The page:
Sunday, February 24, 2013

UNCW Students Studying Beached Plastics

Emma Belcher entering beach sample data
The UNCW plastic marine debris research that started four years ago in the Sargasso Sea 700 miles off the coast of North Carolina has made its way to the coast of NC.  Over the past couple of semesters, students have been collecting beach samples of manmade materials and natural debris found in the wrack line to compare densities.  They are also learning how to type the plastics using FTIR instrumentation,  and Mass Spectrometry to analyze the plastics for adsorbed Persistent Organic Pollutants (POPs).   Dr. Brooks Avery oversees the beach sampling protocol, while Bonnie Monteleone works with students in our new lab space.  Over the past two years we have been nomads stealing space in three different labs, but as of January, we have scored a beautiful lab space in Dobo Hall courtesy of Dr. Seaton. (see images)

Misty Wilbanks shares turtle gastro-juices data with Emma 

Misty Wilbanks, highlighted in the Star News a few weeks ago, is a veteran undergraduate working up the plastics collected from our Sargasso Sea samples. Her Honors project, looking at the potential of POPs transferring from ingested plastics into sea turtle tissue, is especially unique because it requires collaboration with Dr. Pam Seaton from Chemistry, Dr. Amanda Southwood Willard from Biology, and the Virginia Aquarium Stranding Network.  Misty's hands-on experience has been valuable on many levels.  She not only is learning specialized instrumentation and the importance of collaboration, but she has also been able to train other students.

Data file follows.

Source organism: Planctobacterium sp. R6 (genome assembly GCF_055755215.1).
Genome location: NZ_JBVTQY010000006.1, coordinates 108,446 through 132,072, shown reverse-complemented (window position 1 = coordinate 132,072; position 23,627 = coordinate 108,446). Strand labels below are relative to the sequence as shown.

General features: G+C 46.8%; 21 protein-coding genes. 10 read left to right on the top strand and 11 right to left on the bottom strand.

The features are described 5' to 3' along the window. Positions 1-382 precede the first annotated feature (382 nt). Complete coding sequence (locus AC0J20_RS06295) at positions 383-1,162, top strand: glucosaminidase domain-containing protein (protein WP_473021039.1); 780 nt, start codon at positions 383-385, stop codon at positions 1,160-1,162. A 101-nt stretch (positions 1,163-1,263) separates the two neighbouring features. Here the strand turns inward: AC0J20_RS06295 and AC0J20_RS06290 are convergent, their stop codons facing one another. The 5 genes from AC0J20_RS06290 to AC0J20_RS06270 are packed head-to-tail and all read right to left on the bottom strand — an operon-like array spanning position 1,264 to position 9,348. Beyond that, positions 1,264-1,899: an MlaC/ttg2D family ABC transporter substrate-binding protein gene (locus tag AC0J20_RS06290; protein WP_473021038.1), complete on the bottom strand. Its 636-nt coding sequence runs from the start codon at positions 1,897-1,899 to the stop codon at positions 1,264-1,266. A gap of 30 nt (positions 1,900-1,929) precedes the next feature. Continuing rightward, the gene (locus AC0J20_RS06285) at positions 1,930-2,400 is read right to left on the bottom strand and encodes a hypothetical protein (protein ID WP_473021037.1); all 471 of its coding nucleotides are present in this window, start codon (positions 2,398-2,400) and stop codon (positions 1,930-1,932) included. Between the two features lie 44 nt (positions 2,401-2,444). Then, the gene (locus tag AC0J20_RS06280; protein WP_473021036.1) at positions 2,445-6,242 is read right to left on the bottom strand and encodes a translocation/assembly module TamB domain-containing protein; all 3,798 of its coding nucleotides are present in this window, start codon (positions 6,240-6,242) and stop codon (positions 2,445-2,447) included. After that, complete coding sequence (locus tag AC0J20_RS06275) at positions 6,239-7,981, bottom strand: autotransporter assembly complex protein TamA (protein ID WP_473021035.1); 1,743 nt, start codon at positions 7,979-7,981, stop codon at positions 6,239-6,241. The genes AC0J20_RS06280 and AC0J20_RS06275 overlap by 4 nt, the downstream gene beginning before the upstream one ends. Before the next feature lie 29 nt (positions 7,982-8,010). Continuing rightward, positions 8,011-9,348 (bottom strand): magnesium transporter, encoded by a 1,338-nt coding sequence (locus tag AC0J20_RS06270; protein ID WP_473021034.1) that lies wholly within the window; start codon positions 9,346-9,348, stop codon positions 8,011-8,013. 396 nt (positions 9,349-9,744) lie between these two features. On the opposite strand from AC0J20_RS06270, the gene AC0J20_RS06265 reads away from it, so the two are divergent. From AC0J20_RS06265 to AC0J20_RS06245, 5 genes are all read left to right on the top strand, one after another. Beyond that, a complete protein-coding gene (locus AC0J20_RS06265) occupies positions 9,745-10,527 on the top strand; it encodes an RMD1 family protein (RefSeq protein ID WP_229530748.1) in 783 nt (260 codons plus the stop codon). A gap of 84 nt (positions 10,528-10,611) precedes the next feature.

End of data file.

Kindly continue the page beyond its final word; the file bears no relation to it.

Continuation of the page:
Jaclyn (Jackie) Smith bringing in beach sample into new lab

Jackie sorting out natural debris from manmade

To date, we have had 26 Direct Independent Study opportunities for students.  They learn scientific method in the field as well has how to manage their time.  Processing these samples is not trivial.  Going to the beach to collect samples is the easy part.  Dissecting the samples requires long hours in the lab.  The sample has to be dried, separated (the natural debris from the manmade materials), and weighed.  The students then separate the manmade debris by classification, then each classification weighed and counted.  The multi-dimensional data then needs to be entered into the data base.

Corina Cooling weighing dry sample
Corina Cooling preparing sample to dry

The collection of manmade debris not only is a great scientific educational tool, it also helps keep debris from washing back out into the ocean.  Plastic debris is known to be ingested by marine life as evidenced by the Bull Dolphin fish caught off the coast of Virginia not long ago.  (See photo below)

Fish caught with large plastic fragment, pudding cup and squirt gun in stomach.